Having spent almost three years in Manchester, I started working at The Glass-House from my living room on the edge of Rusholme at the start of this year with a view to relocate to the capital once covid restrictions loosened and it was safe to travel. I finally made the plunge just over two months ago, lugging my partner and our (unimpressed) cat down on one of the hottest days of the year to our wonderful new apartment in East London.
One of the fantastic things I have found since living here, which I hadn’t been able to fully appreciate in my quick and sporadic visits over the years, is the distinct and wonderful characters of each of the boroughs; a patchworks of small villages across London, and how the communities within them value their cultural assets in so many unique ways. I’ve spent weekends visiting city farms across London, some nestled into previously discarded or ‘hard to develop’ land which now attracts visitors year-round, others representing the power of their local community who fought to keep their green oasis’ amongst a sea of concrete. I’ve been to markets, independent stores and thriving centres where local fare seems to always be in high demand. Seeing the city with fresh eyes as a brand new citizen of London, I have encountered so many of these treasure troves of placemaking, culture and collective community action as I continue to explore the length and breadth of the city.
My latest piece for our blog is one such story of encounter, a story I stumbled across on my way to Hampstead Heath Ponds from the nearby tube station, seeking respite from the recent soaring temperatures. Drawn in by the light-hearted illustrations set across the window of a traditional and ornate shop front, I was presented with the story of The Well Walk Theatre, until recently known as The Well Walk Pottery, and a fixture of Hampstead for over 100 years.
Originally built as a Grocers in 1895, the building sits in the heart of Hampstead, a borough of Camden in North London. Run by a grocer and provision merchant called S. Spall and Sons until the 1950’s, the grocers became a commercial heart for the local residents in a time where grocers doubled as community hubs for local news (and gossip!). Cementing its place as a community asset in 1957, the new owners of the building, The Magarshack family, decided to keep it as an outward facing institution when they reopened it as ‘The Well Walk Pottery’ that year. A space initially designed for their ceramically talented youngest son, Christopher, many other potters have walked through the doors of The Well Walk Pottery over the last 6 decades before it once again closed its doors in early 2019 after Christopher’s passing the year before.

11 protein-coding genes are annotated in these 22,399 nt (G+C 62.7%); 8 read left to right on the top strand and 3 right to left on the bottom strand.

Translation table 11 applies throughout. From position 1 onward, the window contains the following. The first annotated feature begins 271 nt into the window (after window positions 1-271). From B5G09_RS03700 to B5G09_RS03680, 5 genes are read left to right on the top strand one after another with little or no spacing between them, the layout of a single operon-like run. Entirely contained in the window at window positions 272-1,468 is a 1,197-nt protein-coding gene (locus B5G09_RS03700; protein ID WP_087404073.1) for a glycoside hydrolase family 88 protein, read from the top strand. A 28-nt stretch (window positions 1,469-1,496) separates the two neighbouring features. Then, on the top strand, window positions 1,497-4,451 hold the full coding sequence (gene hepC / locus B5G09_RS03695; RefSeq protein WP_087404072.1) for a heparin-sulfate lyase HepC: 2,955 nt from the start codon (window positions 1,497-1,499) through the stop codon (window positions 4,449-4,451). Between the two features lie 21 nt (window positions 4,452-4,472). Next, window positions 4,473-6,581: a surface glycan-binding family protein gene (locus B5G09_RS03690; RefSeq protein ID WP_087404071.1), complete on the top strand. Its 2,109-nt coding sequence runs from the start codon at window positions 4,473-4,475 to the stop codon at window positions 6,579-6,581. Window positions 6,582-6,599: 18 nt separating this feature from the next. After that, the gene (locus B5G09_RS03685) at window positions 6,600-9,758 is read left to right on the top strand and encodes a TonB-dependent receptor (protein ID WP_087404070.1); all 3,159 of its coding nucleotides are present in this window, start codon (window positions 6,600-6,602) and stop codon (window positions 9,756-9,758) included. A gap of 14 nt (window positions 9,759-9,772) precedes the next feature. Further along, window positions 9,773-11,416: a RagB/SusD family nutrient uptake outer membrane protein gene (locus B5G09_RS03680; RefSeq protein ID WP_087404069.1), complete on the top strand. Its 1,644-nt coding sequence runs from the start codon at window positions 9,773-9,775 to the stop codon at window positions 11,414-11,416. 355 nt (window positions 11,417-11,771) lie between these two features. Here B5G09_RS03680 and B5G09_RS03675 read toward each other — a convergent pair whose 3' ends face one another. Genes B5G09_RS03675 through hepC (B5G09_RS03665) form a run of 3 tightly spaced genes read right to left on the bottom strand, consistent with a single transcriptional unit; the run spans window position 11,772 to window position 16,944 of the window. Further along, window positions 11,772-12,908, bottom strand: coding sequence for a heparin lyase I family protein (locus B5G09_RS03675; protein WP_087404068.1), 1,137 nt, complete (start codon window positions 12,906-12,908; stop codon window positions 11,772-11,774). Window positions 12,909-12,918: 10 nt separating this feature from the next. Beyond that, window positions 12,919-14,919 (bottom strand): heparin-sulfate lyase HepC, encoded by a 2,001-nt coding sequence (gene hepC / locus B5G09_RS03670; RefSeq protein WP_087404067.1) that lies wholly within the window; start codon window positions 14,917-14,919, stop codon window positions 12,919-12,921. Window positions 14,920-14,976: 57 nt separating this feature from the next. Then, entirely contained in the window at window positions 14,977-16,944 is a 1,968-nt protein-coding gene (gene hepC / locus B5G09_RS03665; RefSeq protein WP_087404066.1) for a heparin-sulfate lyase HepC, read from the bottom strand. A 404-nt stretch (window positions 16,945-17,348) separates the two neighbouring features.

It is at this point that the building caught the eye of Dylan and Zina, a newly-wed couple looking for a space to put down family roots in an area they loved and were invested in. Passionate puppeteers, they reimagined The Well Walk Pottery as a children’s bookshop, cafe and puppetry theatre, and have suitably renamed it The Well Walk Theatre. Recognising the local love for the building and its heritage, the theatre’s creative director, Marina Turmo, created a series of joyful illustrations across the windows of the theatre that tell the story of the building and the people who have loved it over the last 130 years, as well as communicating the coming changes and how people in the community can continue to be involved in the space. Now, The Well Walk Theatre is asking people to send love letters about the building which encapsulate their memories of the space and area. Our own Sophia lived around the corner from the Pottery during her childhood, and was reminded of her own happy memories of passing by the building and taking pottery classes.
The hope is that The Well Walk Theatre will be open for puppet shows in the basement, children’s books and sweet french patisseries very soon, but plans have been slowed down by Covid-19 and a series of essential building works. However, their bright and wonderful windows continue to draw in passersby to tell the building’s story, even through the darkest times.
A beautiful example of passionate people investing in local heritage, The Well Walk Theatre is a fantastic representation of the layers of history that exist across the city, how it is people that make our places so special and that unconventional and surprising stories are always just around the corner. As I continue to settle into living in the capital and getting into the groove of the London lifestyle, I am continually heartened by the abundance of stories like this, and the strength of the communities in each new neighbourhood I explore. Although for now, this is just a short love letter to London, I am sure it will continue to grow each time I step out the door.
If you are interested in keeping up to date with The Well Walk Theatre’s story, keep an eye on their Instagram page for the latest news.